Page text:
Submission to the Legislative Council Standing Committee's inquiry into Racial vilification law in NSW - March 2013
NSWCCL believes that the sections under review have failed to legitimately criminalise serious racial vilification. Further, it is possible to reform the legislation to be more effective, whilst also maintaining the right to free speech.
"We have considered the clauses carefully. We cannot support the proposed legislation... CCL holds therefore that legislation which is to operate extra-jurisdictionally outside Australia should be confined to matters where the United Nations has mandated such extrajurisdictional operation in an international treaty."
The submission expresses concerns regarding the loose definition of 'disorderly' conduct, and the subsequent high degree of discretion granted to police in determining whether behaviour is disorderly.
Submission to the NSW Legislative Council General Purpose Standing Committee no. 4 Inquiry into the use of cannabis for medical purposes - February 2013
"The NSW Council for Civil Liberties considers that drug use should be addressed as a health issue, not a legal issue... The use of cannabis for medical purposes should be decriminalised to allow its use if medically qualified people consider that it has health benefits... The Committee should recommend that a trial of medical cannabis be commenced as soon as practicable."
Submission to the inquiry into the Exposure Draft of the Human Rights and Anti-Discrimination Bill 2012 - December 2012
NSWCCL supports Australia’s continuing commitment to international human rights instruments, and regards the consolidation of legislation within this Bill as an attempt to meet such obligations. NSWCCL notes that the operation of the legislation will allow exceptions within areas such as social security, migration and marriage policy. Discrimination in these areas is as arbitrary as anywhere else. NSWCCL opposes these exceptions.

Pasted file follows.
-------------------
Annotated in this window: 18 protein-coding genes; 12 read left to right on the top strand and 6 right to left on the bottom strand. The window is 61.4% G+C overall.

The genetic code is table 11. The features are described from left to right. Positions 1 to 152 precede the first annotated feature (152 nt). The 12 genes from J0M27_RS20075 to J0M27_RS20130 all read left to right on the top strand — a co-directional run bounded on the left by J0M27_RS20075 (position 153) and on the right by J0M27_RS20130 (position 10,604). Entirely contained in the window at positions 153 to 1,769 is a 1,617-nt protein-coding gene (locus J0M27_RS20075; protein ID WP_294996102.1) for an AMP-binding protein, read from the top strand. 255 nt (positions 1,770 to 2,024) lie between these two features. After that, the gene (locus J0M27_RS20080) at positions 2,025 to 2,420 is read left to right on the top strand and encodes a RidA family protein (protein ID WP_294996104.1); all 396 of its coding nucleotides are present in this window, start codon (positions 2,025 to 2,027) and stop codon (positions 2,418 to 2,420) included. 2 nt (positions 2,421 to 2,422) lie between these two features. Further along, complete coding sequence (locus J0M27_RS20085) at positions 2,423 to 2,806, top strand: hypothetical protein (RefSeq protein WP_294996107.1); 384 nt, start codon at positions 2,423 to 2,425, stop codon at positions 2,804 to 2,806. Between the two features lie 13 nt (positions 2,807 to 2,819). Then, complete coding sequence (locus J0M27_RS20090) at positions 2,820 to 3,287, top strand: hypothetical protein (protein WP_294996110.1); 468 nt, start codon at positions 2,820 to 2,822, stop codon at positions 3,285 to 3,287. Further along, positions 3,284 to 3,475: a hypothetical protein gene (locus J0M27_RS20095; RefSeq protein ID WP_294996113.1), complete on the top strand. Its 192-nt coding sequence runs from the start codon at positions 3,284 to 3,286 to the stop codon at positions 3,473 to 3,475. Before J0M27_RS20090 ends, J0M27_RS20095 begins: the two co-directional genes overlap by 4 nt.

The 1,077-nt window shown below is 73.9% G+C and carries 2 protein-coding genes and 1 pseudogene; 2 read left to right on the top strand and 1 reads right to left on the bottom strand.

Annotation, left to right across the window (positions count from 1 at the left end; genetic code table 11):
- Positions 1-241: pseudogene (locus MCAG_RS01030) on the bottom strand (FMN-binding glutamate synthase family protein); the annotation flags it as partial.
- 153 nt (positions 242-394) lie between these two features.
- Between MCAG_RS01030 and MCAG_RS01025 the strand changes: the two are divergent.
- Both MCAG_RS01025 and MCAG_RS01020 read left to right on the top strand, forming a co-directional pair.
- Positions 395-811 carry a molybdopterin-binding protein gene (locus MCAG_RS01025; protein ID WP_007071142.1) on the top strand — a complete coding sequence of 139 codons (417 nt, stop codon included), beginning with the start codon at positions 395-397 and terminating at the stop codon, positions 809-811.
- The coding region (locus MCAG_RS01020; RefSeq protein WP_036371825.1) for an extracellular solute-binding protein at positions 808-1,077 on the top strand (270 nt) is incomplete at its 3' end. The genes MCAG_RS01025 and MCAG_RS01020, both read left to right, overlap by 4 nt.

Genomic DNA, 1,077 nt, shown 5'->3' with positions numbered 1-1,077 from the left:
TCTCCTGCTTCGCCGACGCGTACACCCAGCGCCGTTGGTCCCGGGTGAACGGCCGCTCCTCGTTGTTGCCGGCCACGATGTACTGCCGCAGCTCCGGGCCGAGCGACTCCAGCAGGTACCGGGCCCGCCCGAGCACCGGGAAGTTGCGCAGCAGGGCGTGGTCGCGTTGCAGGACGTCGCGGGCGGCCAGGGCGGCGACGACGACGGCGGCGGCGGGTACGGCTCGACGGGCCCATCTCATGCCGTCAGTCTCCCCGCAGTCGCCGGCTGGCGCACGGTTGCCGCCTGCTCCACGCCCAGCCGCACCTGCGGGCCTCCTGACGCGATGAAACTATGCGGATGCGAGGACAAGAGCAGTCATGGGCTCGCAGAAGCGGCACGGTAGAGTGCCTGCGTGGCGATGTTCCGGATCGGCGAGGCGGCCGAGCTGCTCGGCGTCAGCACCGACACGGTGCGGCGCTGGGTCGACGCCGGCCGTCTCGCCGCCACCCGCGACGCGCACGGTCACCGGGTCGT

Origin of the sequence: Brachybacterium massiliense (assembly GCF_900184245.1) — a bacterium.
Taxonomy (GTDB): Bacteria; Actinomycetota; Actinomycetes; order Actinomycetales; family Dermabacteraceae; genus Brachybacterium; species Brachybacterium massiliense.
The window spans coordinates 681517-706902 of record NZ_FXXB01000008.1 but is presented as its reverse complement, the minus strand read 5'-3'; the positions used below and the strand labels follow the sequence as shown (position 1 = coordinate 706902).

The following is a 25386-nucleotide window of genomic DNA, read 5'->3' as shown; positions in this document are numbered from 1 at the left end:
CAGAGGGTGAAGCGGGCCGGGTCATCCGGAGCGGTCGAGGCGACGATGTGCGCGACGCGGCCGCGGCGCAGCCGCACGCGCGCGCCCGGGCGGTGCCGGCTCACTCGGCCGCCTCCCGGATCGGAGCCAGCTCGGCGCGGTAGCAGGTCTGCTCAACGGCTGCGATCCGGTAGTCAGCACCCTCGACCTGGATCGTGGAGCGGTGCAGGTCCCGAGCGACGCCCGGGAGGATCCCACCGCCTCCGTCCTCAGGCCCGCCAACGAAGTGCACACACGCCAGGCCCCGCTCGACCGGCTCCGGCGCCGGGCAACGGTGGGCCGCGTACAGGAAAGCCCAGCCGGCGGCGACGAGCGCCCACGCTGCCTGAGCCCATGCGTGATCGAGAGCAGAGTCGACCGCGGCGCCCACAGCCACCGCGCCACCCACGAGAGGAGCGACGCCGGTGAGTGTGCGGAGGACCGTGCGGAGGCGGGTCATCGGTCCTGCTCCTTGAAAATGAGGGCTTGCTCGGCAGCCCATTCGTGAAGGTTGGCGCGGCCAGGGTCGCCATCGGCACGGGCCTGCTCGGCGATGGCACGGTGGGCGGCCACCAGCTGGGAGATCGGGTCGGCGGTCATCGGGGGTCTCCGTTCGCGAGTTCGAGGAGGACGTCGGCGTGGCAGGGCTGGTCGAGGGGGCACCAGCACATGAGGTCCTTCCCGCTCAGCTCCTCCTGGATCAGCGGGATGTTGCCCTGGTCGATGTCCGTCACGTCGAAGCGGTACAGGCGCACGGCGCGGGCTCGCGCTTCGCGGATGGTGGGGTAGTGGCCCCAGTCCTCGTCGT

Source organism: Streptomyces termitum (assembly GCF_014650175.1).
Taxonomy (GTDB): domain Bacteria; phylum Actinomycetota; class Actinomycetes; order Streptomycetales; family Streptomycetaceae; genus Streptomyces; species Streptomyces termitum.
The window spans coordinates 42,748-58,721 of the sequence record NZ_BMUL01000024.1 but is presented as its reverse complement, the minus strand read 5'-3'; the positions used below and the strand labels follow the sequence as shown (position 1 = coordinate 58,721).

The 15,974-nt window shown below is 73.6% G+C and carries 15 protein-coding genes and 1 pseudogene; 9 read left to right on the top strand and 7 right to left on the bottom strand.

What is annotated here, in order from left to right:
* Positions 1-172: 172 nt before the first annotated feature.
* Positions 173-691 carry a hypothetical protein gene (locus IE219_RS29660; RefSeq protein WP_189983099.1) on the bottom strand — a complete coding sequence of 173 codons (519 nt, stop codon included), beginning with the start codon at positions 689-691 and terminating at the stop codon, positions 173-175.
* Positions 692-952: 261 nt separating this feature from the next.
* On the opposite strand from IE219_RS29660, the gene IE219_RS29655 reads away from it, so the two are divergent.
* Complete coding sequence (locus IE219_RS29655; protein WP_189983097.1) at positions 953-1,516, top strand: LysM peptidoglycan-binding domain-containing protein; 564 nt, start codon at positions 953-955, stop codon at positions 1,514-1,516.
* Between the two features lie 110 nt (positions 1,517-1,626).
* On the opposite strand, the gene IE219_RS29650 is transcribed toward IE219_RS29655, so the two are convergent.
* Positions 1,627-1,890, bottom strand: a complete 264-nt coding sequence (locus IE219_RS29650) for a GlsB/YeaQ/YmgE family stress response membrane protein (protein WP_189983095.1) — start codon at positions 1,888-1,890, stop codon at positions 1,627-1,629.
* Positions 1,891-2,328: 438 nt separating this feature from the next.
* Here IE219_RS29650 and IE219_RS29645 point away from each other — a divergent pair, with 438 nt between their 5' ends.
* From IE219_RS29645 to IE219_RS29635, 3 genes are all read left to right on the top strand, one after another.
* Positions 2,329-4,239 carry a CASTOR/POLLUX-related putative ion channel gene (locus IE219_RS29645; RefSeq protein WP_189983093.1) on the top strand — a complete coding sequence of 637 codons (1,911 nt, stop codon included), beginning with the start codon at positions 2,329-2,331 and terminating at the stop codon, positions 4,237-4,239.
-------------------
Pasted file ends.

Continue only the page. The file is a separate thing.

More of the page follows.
Submission in relation to the Inquiry into the Migration and Security Legislation Amendment (Review of Security Assessments) Bill 2012 - December 2012
The Migration and Security Legislation Amendment (Review of Security Assessments) Bill 2012 addresses numerous voids in the current system in operation with regard to refugees classed as representing an adverse security risk. Most importantly, it is submitted that the Bill should clearly provide that detention of citizens and non-citizens alike should not be permissible solely on the basis of being issued an adverse security assessment.
Submission in relation to the Inquiry into the Migration Amendment (Unauthorised Maritime Arrivals and Other Measures) Bill 2012 - December 2012
The New South Wales Council for Civil Liberties has lodged with the Senate Legal and Constitutional Affairs Committee a submission vehemently opposing the Migration Amendment (Unauthorised Maritime Arrivals and Other Measures) Bill.
The NSWCCL thanks the Independent National Security Legislation Monitor (INSLM) for the invitation to make this submission.
Submission to the Parliamentary Joint Committee on Intelligence and Security (PJCIS) regarding data retention and certificates of immunity for ASIO officers and their contacts - October 2012
In this submission, NSWCCL addresses the following points:
- Opposing blanket data retention of all Australian's telecommunications metadata
- Response to police submissions concerning possible seeking of additional powers
- Opposing the proposal that ASIO officers be granted certificates of immunity from civil and criminal liability
Although terrorism has been a problem for hundreds of years, the Twin Towers attack in New York and the London and Bali bombings led to the passage of a great deal of legislation which might have been justified if the problem, like a war, could be expected to be concluded in a few years. However, it is plain—indeed, it was always plain— that terrorism is not going away. It is time to consider which of the laws we have passed should be kept, which modified, and which should be repealed.